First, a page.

Hampton teen earns Eagle Scout wings
Hampton High School senior Matthew James Roth, 18, a member of the school's cross country team, recently became an Eagle Scout in the Boy Scouts of America.
He is the son of Brian and Stacey Roth of Hampton.
Roth planned and organized a landscaping project at Dorseyville Alliance Church in Indiana Township to earn the Scouts' highest rank.
He enticed more than 20 people to donate a total 80 hours to spruce up the church grounds.
They replaced dying shrubs, for example, with new greenery, such as deer-resistant juniper and rhododendron bushes.
Roth's family joined Dorseyville Alliance Church after looking for a local house of worship that appealed to everyone in the family.
“Everybody there was really nice and welcoming,” the Eagle Scout said. “We decided to make that the church we go to every Sunday.”
Roth, who loves to camp and fish, is a member of Boy Scout Troop 138, which meets at 7 p.m. each Wednesday at Bethlehem Lutheran Church on Mount Royal Boulevard in Shaler.
“Most of the other kids in my troop had done things for the churches they attend,” said Roth, explaining how he selected the service project that helped him earn the rank of Eagle Scout.
Leaders of Dorseyville Alliance Church helped him plan the landscaping project.
“They had put money aside to redo the landscaping because shrubs had either died or just grown out of control,” Roth said.
To save the church some money, Roth offered to organize Scouts and church members to perform the outdoor makeover.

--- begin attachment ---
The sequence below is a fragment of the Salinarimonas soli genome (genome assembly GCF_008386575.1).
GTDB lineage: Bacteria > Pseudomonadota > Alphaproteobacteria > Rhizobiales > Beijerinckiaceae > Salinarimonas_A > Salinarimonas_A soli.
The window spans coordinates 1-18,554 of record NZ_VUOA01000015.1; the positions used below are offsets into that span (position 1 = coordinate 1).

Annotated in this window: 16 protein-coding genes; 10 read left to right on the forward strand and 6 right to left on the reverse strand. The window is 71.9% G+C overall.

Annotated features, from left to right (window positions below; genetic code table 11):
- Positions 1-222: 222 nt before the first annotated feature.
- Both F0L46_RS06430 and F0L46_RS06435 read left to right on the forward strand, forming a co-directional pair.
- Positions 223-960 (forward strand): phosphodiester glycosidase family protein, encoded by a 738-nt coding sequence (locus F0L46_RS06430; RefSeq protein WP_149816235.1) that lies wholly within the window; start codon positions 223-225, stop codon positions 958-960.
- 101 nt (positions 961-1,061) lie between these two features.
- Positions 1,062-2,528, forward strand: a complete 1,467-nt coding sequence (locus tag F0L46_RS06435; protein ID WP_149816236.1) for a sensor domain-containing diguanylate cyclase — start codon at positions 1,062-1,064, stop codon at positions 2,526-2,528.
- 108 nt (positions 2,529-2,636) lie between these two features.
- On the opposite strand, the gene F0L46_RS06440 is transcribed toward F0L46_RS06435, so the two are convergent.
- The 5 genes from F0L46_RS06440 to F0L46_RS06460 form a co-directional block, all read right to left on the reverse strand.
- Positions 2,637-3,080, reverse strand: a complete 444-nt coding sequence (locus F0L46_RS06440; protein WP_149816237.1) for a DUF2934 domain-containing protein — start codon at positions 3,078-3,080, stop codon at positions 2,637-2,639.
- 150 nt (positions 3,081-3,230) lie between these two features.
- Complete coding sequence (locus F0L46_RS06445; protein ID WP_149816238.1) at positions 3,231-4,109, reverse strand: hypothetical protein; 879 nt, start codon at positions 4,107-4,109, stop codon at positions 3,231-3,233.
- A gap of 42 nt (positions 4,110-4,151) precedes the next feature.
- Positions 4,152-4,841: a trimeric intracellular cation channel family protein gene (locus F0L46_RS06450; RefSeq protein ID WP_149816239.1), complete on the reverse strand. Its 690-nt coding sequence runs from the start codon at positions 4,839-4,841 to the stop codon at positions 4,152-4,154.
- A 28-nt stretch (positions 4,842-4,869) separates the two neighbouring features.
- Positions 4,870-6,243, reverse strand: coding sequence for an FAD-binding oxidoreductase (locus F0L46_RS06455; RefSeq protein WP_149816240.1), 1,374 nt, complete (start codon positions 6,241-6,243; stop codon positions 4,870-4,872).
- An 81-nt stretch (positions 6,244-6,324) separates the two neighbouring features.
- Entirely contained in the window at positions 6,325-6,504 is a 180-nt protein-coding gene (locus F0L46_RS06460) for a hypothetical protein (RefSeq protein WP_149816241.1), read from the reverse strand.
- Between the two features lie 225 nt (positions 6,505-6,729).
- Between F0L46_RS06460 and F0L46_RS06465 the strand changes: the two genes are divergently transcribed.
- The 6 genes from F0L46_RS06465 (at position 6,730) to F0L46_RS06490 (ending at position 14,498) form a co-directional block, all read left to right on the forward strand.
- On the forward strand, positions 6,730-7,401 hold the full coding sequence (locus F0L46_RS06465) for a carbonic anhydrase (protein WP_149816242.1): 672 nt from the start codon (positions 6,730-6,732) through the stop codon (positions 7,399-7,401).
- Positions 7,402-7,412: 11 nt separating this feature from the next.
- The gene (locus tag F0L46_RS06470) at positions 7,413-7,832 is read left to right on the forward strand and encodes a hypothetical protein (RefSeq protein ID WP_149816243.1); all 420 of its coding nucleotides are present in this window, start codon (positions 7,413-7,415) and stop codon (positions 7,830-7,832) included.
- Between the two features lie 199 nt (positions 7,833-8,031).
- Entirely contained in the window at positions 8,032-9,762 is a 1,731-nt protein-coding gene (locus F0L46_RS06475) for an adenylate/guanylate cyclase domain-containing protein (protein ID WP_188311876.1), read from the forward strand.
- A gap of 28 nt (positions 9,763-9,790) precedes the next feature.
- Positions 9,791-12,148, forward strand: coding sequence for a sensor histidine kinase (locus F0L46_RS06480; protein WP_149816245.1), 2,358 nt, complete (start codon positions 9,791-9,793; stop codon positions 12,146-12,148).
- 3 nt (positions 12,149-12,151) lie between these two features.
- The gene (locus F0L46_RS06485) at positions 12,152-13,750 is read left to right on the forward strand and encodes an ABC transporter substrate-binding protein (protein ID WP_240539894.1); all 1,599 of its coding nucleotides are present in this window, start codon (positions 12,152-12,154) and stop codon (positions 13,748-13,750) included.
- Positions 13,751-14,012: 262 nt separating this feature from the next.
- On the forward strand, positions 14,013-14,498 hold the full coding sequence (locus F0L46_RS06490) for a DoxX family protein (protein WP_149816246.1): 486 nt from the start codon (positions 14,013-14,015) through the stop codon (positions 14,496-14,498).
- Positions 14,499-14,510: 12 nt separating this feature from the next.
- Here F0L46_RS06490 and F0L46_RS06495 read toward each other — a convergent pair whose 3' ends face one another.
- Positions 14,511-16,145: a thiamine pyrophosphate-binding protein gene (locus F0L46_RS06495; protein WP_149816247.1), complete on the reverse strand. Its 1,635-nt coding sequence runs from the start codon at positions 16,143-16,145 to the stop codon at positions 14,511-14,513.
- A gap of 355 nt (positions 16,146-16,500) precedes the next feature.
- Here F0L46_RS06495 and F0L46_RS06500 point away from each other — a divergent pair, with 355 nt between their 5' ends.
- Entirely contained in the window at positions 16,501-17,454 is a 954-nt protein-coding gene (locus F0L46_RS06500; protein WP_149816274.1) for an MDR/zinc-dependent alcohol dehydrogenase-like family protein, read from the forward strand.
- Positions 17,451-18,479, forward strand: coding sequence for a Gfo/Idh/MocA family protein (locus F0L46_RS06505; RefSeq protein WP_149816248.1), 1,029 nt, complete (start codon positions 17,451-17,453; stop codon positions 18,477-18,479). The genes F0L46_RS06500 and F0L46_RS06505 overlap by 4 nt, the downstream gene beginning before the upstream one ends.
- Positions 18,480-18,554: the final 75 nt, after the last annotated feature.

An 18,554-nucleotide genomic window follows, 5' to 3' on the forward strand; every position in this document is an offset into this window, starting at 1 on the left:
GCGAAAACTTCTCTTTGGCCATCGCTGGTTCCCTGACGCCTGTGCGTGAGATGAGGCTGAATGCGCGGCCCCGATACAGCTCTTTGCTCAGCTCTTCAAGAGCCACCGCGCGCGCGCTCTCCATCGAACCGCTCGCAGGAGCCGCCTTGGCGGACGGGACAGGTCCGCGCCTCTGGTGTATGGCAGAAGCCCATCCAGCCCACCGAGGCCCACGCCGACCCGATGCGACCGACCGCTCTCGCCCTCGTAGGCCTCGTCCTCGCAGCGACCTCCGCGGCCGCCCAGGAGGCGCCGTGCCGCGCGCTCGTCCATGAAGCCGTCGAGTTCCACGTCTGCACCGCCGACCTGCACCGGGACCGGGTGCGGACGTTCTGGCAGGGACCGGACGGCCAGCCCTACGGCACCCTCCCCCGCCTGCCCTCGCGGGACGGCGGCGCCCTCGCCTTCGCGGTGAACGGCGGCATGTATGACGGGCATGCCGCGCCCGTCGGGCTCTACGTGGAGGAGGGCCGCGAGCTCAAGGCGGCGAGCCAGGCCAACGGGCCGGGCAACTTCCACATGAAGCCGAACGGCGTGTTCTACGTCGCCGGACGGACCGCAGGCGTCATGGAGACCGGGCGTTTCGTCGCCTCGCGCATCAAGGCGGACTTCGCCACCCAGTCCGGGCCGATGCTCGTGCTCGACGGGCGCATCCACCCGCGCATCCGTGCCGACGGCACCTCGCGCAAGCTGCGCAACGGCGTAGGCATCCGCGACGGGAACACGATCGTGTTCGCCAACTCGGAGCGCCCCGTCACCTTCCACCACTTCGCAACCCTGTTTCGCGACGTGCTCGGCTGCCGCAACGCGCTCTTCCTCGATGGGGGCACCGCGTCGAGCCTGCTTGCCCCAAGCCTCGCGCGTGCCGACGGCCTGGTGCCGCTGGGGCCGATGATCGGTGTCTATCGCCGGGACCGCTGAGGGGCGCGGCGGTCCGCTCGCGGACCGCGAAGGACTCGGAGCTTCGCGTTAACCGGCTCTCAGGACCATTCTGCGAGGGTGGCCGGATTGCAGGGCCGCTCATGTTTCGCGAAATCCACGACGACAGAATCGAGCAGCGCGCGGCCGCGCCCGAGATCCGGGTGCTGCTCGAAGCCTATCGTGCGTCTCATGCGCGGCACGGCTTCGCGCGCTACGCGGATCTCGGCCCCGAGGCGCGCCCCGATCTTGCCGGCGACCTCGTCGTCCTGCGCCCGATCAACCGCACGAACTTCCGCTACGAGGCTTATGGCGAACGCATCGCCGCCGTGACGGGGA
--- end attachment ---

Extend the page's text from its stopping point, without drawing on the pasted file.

“We put in a lot of new plants,” he said. “We did a lot of weeding. We rototilled the soil. We put mulch down. We just improved, and in some cases, completely remodeled the landscaping.”
State Sen. Randy Vulakovich (R-40) and state Rep. Hal English (R-30) attended Roth's Eagle Scout Court of Honor on Jan. 4 at the church.
“I'm not sure what field I'd like to go into,” Roth said. “I was thinking about maybe joining the armed services.”
Deborah Deasy is a staff writer for Trib Total Media. She can be reached at 724-772-6369 or firstname.lastname@example.org.
Show commenting policy
TribLive commenting policy
You are solely responsible for your comments and by using TribLive.com you agree to our Terms of Service.
We moderate comments. Our goal is to provide substantive commentary for a general readership. By screening submissions, we provide a space where readers can share intelligent and informed commentary that enhances the quality of our news and information.
While most comments will be posted if they are on-topic and not abusive, moderating decisions are subjective. We will make them as carefully and consistently as we can. Because of the volume of reader comments, we cannot review individual moderation decisions with readers.
We value thoughtful comments representing a range of views that make their point quickly and politely. We make an effort to protect discussions from repeated comments either by the same reader or different readers.
We follow the same standards for taste as the daily newspaper. A few things we won't tolerate: personal attacks, obscenity, vulgarity, profanity (including expletives and letters followed by dashes), commercial promotion, impersonations, incoherence, proselytizing and SHOUTING. Don't include URLs to Web sites.
We do not edit comments. They are either approved or deleted. We reserve the right to edit a comment that is quoted or excerpted in an article. In this case, we may fix spelling and punctuation.
We welcome strong opinions and criticism of our work, but we don't want comments to become bogged down with discussions of our policies and we will moderate accordingly.
We appreciate it when readers and people quoted in articles or blog posts point out errors of fact or emphasis and will investigate all assertions. But these suggestions should be sent via e-mail. To avoid distracting other readers, we won't publish comments that suggest a correction. Instead, corrections will be made in a blog post or in an article.